The State of the Union address usually takes center stage on news circuits all over the country for at least the week leading up to the annual message. Pundits banter over what should be included, what definitely won’t be included and all the idiosyncrasies of delivering a carefully planned speech to the majority of all the important people in Washington.
It’s kind of a big deal.
The framers of the Constitution, per Article II, Section 3, Clause 1 thought it best to require the president to, “give to Congress information of the State of the Union, and recommend to their consideration such measures as he shall judge necessary and expedient.”
In other words, Congress should hear two things from the president: the status of the country in the here and now and what steps need to be taken to guide the country to success in the future.
Thomas Jefferson cemented that a speech should serve as the format, and Woodrow Wilson really turned the content on its head — moving it from a relatively short message about the overall well-
being of the country to the much lengthier version we have today, which focuses on giving reports on executive branch departments, the budget, the economy and even, in the most recent administrations, a bit of campaigning.
The president isn’t required to give the speech every year. The phrase “from time to time” in the Constitution gives a lot of wiggle room. But historically, with a few exceptions, it happens every year. In order for the president to give that speech before the joint houses of Congress, however, he must first be invited by the Speaker of the House. In an effort to reinforce separation of powers, the president doesn’t just get to waltz into the House unless it is at the current occupant’s request.
So traditionally, for most of us, the president has always given his yearly speech. And generally our cable news outlets look for the opportunity to cash in on some prime time viewing. It’s advertised for weeks; we hear about it every day leading up to the event.
But not this year.
This year it took us by surprise. Between the impeachment trial, the Iowa caucus — and its subsequent disaster — the coronavirus, the tragic death of beloved NBA superstar Kobe Bryant and the dozens of other pressing events that have taken over our newsfeeds and dominated discussion, the State of the Union address snuck up on us.
Very little was exchanged between talking heads about this particular speech. I almost felt unprepared going into it, as if I wasn’t sure exactly what to expect from the almost always tedious address.
I should have known better.
I remember in high school we were required to watch it as an assignment in history and government classes. We all dreaded it. It was long. And boring. And nobody ever said or did anything interesting — except for the rare occasions where the camera would catch a senator sleeping.
That’s not the case anymore.
The State of the Union has become a prime source of entertainment. It’s like a new version of Real Housewives. Good for ratings. Bad for the health of the nation.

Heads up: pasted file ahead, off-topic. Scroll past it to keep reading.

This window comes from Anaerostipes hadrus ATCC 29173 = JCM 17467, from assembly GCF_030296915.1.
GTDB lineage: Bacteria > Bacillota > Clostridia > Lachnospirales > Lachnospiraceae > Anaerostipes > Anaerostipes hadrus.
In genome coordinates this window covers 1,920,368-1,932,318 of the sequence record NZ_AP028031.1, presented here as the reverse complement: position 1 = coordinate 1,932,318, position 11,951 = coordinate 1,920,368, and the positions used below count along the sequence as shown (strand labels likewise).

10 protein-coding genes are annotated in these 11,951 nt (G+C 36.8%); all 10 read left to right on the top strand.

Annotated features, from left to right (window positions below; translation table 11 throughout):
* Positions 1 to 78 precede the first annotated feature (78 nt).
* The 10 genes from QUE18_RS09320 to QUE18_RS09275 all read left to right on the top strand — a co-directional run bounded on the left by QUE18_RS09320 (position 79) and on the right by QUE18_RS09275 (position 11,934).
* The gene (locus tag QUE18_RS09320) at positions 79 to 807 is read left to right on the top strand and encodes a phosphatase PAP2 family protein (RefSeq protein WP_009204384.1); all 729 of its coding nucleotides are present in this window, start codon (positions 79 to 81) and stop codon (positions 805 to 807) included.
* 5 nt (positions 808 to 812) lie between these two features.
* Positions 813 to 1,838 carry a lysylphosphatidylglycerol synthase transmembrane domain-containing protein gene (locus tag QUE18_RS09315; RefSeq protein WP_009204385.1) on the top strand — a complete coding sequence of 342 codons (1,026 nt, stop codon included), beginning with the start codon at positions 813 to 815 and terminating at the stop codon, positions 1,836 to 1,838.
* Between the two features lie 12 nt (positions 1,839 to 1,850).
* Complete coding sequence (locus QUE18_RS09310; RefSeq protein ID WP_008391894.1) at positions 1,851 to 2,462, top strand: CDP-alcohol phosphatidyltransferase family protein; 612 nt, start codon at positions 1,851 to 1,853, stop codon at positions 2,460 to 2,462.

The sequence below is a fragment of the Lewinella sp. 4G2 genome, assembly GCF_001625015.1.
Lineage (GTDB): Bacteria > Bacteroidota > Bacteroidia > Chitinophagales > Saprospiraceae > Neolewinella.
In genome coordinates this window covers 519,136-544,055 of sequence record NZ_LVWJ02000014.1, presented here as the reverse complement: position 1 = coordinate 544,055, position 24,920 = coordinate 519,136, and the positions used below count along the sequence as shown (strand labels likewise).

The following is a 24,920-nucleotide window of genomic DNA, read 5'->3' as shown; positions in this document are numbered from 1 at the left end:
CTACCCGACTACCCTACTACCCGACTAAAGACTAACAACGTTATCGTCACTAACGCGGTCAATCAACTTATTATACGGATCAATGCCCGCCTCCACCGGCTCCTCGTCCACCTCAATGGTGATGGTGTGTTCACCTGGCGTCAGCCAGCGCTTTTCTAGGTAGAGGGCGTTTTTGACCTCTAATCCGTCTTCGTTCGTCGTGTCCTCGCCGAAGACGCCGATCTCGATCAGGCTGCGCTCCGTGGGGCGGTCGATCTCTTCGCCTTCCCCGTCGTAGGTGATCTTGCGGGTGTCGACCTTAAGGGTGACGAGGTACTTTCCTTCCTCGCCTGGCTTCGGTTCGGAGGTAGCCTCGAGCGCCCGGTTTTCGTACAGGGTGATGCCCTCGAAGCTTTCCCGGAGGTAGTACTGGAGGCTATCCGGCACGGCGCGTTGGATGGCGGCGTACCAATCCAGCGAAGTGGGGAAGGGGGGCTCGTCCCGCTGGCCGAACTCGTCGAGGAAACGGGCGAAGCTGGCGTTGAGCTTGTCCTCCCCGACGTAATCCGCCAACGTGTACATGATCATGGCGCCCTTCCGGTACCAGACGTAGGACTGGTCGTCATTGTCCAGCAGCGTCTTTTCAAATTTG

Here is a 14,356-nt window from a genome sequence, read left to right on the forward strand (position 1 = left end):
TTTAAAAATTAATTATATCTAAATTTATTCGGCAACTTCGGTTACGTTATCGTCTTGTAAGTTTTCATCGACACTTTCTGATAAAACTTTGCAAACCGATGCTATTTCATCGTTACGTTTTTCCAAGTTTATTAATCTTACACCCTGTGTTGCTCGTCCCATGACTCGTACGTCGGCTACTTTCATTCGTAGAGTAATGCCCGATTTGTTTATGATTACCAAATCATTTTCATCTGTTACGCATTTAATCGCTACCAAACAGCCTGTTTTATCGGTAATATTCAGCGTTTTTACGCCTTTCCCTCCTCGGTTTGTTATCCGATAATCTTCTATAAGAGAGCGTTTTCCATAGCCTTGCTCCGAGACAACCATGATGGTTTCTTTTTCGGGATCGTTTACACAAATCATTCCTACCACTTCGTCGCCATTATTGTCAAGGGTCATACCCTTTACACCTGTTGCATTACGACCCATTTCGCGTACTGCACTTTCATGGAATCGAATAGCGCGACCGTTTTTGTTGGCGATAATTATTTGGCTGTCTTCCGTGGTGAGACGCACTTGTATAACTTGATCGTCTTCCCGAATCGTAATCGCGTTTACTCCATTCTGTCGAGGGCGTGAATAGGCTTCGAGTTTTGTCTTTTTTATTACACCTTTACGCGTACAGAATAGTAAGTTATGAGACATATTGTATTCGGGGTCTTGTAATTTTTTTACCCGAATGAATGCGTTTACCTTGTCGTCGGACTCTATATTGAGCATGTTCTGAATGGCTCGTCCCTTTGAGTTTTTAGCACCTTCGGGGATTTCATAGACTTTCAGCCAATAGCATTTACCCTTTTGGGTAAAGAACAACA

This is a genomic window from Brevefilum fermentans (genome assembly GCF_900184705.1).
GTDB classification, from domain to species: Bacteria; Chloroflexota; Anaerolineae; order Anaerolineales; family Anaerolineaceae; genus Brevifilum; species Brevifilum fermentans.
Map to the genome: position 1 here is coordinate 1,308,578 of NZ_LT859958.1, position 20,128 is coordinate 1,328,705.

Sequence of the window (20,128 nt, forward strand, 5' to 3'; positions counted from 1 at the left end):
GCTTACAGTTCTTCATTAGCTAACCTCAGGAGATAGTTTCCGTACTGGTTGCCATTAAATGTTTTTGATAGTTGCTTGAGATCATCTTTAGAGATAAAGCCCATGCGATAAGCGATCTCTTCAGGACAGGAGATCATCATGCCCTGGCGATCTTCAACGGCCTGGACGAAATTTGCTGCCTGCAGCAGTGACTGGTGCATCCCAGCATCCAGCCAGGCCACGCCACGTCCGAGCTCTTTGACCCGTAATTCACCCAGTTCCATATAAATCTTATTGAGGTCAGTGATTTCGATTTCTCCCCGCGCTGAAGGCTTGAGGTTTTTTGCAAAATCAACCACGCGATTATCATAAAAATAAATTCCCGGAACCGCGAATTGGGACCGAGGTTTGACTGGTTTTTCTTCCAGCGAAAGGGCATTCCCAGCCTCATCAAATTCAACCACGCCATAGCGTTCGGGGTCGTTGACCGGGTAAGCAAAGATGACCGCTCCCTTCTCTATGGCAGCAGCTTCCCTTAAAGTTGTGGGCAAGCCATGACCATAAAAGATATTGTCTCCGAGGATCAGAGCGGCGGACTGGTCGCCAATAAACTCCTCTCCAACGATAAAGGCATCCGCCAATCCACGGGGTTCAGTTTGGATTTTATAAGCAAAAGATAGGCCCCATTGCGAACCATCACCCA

The best word to describe this year’s State of the Union? Juvenile.
That word doesn’t describe just one of the political parties. It describes both of them. It doesn’t describe only the president or only the Speaker of the House. It describes them both — far, far too accurately.
The truth is that the State of the Union address this year was a perfect reflection of what we have decided to accept as satisfactory behavior by the people we elect to represent us. The president’s unwillingness to follow tradition and shake the Speaker’s hand; the wildly inappropriate ripping up of the speech transcript; the refusal to stand and acknowledge when legitimate progress was mentioned; the excessive standing ovations and over the top response to embellishment.
We are now accepting from our elected leaders the same kind of behavior that we spend our lives teaching our children not to engage in. We want our kids to win with humility and lose with grace. We want them to respect positions of authority and use their voice to make a difference in the world without hurting others. More simply put, we don’t want them to throw tantrums in the grocery store when they don’t get what they want.
What we won’t accept from our two-year old in Publix we now accept from the highest elected authorities on Capitol Hill.
The world watched the show in the hallowed chamber of the House of Representatives and took a collective sigh of disappointment. The shining beacon of hope that once was the United States of America is childishly and gleefully engaging in mean-spirited, contemptible behavior that has no real chance of effectively governing anyone, much less effectively leading the world.
This is not a Republican problem. This is not a Democratic problem. This is not a President Trump problem. This is not a Nancy Pelosi problem.
This is an American problem.
And a choice to not respond with embarrassment and disappointment is simply unacceptable.
Cortney Stewart is a 2003 graduate of Lecanto High School. She has bachelor’s degrees in political science and international affairs, a master’s degree in intercultural studies and is currently working on her Ph.D. in international conflict management. She most recently spent two years teaching and training students, teachers and government officials in Baghdad, Iraq. Email her at email@example.com.